In with the new. Today, the builders of new communities have a blank sheet and centuries worth of urban experiments to help shape the future. Developers are the visionaries who have the input of planners, politicians and residents to help define their priorities and achieve bold ideas. In Markham, the vision for tomorrow took hold years ago. And it began with a new approach to how we live.
The vision for a community of tomorrow wasn't only about where to develop. It was about how to develop. Rather than merely looking to expand on available real estate, this movement was - and is - about making better use of that land.
"There was a view to really breaking the back of 1980's traditional planning where subdivisions turn their backs on the streets, have large garages projecting in the front of their homes, and people largely didn't know their neighbors," says Mary Frances Turner, who was Markham's city planner in the early 1990s and is now the president of York Region Rapid Transit Corporation. "This was about trying to change that whole physical relationship."
Two aerial views of the tract of land to the northwest of Highway 7 and Warden Ave show how development includes preserving green space.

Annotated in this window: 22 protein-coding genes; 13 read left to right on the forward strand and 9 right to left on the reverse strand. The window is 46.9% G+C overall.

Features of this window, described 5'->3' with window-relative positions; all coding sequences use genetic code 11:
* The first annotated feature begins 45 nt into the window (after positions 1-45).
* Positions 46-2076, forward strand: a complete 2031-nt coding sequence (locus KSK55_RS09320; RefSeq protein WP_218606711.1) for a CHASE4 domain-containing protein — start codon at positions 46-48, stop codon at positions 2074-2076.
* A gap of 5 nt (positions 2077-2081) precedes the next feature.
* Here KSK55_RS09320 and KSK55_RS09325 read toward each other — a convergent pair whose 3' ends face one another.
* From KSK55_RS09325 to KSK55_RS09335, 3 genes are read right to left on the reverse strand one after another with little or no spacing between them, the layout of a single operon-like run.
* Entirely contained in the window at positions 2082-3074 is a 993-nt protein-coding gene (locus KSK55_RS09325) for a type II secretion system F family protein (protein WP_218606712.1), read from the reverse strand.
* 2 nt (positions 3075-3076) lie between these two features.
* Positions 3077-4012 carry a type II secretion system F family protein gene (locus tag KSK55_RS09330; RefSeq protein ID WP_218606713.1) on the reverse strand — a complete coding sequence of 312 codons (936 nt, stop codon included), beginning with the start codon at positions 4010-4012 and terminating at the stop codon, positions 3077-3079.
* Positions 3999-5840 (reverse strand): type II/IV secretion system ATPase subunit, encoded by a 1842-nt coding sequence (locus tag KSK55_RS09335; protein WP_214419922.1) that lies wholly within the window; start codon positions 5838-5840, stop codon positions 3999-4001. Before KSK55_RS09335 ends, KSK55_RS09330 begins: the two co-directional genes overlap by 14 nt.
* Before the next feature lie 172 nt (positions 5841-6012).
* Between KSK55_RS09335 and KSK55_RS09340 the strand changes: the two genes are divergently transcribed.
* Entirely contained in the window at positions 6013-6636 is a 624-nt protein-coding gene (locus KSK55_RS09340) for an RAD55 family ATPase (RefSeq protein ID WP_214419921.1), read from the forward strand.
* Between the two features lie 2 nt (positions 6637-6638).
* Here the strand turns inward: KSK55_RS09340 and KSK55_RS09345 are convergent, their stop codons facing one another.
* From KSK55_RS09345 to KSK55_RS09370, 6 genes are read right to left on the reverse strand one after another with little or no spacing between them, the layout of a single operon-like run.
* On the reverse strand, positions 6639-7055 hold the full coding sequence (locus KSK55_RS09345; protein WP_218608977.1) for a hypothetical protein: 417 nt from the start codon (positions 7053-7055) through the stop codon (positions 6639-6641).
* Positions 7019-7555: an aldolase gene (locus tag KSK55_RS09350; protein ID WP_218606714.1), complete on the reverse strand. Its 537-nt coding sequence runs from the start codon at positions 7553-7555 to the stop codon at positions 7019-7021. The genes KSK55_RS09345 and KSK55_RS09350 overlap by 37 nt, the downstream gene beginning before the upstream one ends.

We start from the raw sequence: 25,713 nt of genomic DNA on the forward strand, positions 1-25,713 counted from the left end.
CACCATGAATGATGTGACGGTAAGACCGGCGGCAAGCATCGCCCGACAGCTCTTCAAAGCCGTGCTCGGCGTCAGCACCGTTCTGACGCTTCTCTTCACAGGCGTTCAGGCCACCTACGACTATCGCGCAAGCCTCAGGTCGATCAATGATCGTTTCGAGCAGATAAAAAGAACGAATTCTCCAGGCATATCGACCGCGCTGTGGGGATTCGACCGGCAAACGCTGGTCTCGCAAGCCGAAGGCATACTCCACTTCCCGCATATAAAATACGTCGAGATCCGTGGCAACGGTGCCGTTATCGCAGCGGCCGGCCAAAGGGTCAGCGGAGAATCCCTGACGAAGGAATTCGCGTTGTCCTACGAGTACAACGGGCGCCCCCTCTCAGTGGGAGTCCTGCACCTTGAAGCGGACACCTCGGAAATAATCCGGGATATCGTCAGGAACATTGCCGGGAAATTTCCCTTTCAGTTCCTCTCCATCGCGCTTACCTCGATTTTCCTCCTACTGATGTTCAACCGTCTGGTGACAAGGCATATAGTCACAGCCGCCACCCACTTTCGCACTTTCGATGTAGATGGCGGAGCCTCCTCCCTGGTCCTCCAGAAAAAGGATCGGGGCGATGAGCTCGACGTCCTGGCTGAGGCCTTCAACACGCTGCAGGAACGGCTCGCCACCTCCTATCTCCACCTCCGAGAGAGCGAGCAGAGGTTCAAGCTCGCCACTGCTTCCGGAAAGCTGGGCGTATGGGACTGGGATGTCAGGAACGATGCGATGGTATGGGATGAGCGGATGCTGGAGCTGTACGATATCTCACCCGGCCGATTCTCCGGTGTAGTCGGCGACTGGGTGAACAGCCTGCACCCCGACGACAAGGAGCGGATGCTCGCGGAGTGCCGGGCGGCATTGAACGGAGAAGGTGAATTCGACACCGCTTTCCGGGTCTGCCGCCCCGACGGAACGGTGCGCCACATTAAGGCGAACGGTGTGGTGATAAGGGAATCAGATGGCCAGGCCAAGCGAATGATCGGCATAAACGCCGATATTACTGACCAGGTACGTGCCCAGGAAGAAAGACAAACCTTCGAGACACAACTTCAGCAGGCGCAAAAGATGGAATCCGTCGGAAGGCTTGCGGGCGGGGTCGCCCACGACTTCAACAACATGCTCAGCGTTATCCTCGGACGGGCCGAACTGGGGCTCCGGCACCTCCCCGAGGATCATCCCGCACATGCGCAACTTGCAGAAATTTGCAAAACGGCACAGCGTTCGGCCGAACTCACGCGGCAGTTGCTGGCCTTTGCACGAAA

Kalloon Photography, Image Courtesy of Markham Museum M.2013.23.0.1
Cue the revival of the lost art of place-making: promoting the creation and restoration of compact, walkable, mixed-use neighbourhoods that do not rely on cars.
But why here, in the gently rolling hills of a sprawling region comprised of six amalgamated communities of Berczy Village, Cornell, Markham Village, Milliken, Thornhill, and Unionville?
"Markham had this huge tract of land and the opportunity to put together a growth strategy for a new downtown that was in a complete green field," says Turner, "That's pretty phenomenal because it was a very successful community amalgamation of a number of small villages into a rapidly merging successful community."
For diversity-strong Markham, with decades of immigration in its DNA, development of this nature simply made sense.
Development would take time. A great deal of time, in fact: Years of planning, patience and perseverance and, perhaps above all, collaboration. Planners, builders, developers, politicians and residents would come together to tackle this challenge: to harness the possibilities of development done right.